The Implications of Immigrant Entrepreneurship” (, 2007.07.03) Quote:

“A survey of 28,000 companies found that immigrants were key founders in more than a quarter of all the engineering and technology companies set up in the U.S. between 1995 and 2005.

The new research–led by Vivek Wadhwa, an executive-in-residence at Duke University’s Pratt School of Engineering–is a follow-up of a study published earlier this year by Wadhwa and his team that had counted $52 billion in annual sales by these immigrant-founded companies. Total employment at those companies: roughly 450,000.”

“Rethinking the Effects of Immigration on Wages”, Gianmarco I.P. Ottaviano, Giovanni Peri. 2006.08 National Bureau of Economic Research (NBER). Abstract:

“This paper asks the following question: what was the effect of surging immigration on average and individual wages of U.S.-born workers during the period 1990-2004? We emphasize the need for a general equilibrium approach to analyze this problem. The impact of immigrants on wages of U.S.-born workers can be evaluated only by accounting carefully for labor market and capital market interactions in production. Using such a general equilibrium approach we estimate that immigrants are imperfect substitutes for U.S.- born workers within the same education-experience-gender group (because they choose different occupations and have different skills). Moreover, accounting for a reasonable speed of adjustment of physical capital we show that most of the wage effects of immigration accrue to native workers within a decade. These two facts imply a positive and significant effect of the 1990-2004 immigration on the average wage of U.S.-born workers overall, both in the short run and in the long run. This positive effect results from averaging a positive effect on wages of U.S.-born workers with at least a high school degree and a small negative effect on wages of U.S.-born workers with no high school degree.”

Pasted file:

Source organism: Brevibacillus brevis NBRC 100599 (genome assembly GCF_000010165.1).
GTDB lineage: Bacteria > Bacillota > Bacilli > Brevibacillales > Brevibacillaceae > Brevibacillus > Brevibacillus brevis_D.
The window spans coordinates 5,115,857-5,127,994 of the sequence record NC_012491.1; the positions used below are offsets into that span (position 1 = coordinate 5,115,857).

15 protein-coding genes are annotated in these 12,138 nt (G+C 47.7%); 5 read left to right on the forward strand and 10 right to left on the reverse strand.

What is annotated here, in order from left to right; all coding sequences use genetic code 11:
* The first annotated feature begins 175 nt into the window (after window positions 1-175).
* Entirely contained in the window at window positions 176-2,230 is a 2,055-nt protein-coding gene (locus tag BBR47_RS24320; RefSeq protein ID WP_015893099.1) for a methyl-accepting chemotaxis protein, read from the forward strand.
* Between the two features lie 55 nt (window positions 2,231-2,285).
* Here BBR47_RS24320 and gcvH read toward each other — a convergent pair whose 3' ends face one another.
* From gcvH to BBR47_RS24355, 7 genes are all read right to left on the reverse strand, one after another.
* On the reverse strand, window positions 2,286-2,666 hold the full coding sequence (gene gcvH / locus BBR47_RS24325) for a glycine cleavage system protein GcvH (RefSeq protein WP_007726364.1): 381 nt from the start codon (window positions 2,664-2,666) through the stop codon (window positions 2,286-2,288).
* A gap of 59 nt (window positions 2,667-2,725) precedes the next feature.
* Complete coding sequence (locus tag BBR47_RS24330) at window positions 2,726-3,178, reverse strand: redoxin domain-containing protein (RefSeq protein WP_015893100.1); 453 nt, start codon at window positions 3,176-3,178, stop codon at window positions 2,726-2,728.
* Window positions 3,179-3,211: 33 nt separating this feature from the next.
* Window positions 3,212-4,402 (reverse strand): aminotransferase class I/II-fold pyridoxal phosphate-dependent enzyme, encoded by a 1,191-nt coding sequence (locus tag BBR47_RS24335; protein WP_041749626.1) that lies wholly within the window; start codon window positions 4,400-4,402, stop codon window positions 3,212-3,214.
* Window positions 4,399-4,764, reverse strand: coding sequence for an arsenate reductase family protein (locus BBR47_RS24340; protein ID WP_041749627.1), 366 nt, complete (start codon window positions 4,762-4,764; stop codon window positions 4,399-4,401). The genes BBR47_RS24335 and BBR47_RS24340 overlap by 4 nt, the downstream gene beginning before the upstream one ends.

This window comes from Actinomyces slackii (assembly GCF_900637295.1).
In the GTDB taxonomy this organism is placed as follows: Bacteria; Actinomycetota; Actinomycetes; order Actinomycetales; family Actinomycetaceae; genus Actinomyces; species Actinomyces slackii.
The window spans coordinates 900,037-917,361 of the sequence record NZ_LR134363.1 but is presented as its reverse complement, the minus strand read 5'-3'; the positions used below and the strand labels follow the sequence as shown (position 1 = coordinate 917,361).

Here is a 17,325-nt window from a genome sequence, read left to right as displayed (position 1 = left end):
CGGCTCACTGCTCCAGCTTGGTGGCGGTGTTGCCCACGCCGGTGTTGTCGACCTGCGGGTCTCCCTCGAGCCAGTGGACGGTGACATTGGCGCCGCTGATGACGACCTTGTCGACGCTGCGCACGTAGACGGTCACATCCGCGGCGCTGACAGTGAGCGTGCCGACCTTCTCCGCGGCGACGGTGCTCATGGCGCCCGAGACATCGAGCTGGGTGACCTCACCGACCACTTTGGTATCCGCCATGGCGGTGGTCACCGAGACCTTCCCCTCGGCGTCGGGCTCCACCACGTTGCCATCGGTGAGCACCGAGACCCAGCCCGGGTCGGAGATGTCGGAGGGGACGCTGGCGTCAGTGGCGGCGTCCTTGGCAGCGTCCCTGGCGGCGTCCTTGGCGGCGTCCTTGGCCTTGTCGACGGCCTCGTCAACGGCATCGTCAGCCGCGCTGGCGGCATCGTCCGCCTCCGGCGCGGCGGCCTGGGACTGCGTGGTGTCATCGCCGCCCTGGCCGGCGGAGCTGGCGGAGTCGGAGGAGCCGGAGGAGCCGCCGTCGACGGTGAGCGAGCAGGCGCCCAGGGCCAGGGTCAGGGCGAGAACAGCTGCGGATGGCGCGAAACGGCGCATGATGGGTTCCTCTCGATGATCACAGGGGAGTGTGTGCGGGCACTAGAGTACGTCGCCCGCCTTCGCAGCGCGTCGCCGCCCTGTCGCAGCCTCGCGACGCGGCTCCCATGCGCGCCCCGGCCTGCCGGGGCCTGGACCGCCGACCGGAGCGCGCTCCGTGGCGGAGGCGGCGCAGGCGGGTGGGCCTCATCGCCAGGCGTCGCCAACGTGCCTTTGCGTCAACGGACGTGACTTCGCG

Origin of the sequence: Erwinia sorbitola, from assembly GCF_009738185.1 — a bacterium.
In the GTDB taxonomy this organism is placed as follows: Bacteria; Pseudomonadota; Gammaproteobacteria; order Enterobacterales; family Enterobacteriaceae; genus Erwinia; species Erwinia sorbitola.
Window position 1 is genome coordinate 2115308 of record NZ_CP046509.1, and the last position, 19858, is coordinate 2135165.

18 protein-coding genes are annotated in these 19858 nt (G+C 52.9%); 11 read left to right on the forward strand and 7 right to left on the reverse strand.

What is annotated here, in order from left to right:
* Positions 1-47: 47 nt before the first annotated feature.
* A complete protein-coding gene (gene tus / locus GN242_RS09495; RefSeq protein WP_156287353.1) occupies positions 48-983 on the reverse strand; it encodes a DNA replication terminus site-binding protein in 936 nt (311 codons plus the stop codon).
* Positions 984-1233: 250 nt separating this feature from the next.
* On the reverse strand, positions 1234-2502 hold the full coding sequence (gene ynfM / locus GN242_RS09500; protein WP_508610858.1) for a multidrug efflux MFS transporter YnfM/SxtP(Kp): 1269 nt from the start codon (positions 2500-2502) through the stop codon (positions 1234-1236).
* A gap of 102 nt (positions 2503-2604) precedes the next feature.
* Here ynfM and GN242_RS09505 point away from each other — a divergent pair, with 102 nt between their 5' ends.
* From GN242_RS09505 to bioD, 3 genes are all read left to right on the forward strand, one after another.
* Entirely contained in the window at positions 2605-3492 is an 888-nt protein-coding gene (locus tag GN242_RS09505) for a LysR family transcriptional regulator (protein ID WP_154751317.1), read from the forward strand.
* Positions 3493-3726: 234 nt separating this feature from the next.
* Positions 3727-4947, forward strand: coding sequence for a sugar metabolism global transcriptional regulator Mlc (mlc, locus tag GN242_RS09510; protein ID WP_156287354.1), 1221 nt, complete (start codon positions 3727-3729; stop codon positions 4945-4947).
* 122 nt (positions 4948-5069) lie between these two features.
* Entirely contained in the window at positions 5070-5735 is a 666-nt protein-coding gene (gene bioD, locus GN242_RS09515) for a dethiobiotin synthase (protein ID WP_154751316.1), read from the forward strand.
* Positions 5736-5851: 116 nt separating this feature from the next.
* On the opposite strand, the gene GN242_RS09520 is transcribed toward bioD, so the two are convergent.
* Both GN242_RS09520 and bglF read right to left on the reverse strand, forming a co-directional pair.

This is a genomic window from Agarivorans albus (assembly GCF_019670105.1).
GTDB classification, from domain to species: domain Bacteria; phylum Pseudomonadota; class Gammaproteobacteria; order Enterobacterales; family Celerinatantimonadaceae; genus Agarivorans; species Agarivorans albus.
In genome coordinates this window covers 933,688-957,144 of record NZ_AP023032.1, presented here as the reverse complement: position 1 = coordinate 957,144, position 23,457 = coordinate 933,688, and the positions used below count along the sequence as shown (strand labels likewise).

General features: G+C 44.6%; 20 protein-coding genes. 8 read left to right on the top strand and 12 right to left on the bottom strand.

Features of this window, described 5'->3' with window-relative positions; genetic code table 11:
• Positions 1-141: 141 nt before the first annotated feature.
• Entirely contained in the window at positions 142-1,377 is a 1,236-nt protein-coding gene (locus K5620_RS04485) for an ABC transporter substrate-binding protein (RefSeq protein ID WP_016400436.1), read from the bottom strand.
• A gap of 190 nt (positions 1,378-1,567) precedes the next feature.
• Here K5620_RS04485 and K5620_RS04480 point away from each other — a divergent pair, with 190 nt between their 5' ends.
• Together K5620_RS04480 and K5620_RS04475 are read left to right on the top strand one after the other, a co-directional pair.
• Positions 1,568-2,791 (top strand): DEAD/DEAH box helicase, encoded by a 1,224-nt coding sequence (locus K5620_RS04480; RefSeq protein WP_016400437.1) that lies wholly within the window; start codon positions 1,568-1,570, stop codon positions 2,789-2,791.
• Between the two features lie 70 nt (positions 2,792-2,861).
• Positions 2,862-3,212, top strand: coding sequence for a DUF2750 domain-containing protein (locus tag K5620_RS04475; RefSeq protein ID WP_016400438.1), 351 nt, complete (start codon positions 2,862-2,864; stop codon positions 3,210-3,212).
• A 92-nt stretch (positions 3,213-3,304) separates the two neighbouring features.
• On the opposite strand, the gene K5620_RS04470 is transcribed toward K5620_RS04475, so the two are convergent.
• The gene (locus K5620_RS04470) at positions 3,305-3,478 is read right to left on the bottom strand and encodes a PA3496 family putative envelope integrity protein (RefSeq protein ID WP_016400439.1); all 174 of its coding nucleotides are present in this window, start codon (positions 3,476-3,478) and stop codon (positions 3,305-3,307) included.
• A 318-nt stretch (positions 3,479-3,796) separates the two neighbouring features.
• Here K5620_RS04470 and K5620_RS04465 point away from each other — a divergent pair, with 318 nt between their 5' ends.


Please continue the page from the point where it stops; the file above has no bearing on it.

“God does not need Abraham”

Sorry for the no blogging the past few days. I’ve had a few college friends in town, and have spent my time catching up with them as well as doing my fair share of drinking, carousing, etc.

Content volume should pick up tomorrow. In the meantime, this song wrecks me. Ethereally beautiful, heartbreaking, lush, perfect:

EDIT: Looks like the embedding widget is broke. Grooveshark link.

Kurzweil on Watson

Here’s an interesting article by Mad Prophet (whether he’s mostly mad or mostly prophet depends on your personal view point) Ray Kurzweil on Watson, the Jeopardy-playing Computer. One bone of contention, Kurzweil says that “I do expect the type of natural language processing we see in Watson to show up in search engines and other knowledge retrieval systems over the next five years.”

The problem is that his prediction as stated would be about 8-years behind the curve. Next IT has been doing Watson-level language recognition in publicly available systems for years. Domain-specific language, sure, but then again that’s all they need to do. Are we five years away from general-purpose Watson-level language parsing in search engines or information retrieval systems? Possibly, but I doubt it’s that long.

Welcome to the future folks!

Disclaimer: I’m a former employee of Next IT.

Of Moles and Goldfish

At this rate it won’t be long before I need a “China Miéville is Right!” category. It’s strange how often I end up agreeing with a Trotskyite like him.

“The major monstrosities of imperialism are things like expropriation & mass murder. Among imperialism’s minor crimes, to which an appropriate response might be not so much rage as a gasp of epochal irritation, is that it treats humanity as if it is truly, epically, boundlessly thick.

“Traditionally, the totem of emancipation is a mole, industrious little seditionist unexpectedly poking up throughout history to throw the cantering jodhpured fuckers off their horses. Blair, Biden & their colleagues appear to believe, instead, that it is a goldfish.”

RTWT, as the kids these days are saying.

“Her voice, delicate as it was, had a strength to it that made one realize why a teacup can stay in one piece for centuries, defying the changes of history and the turmoil of man.”

-Richard Brautigan, Sombrero Fallout

Someone Give This Man a Medal

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1.) Carry out your own dead.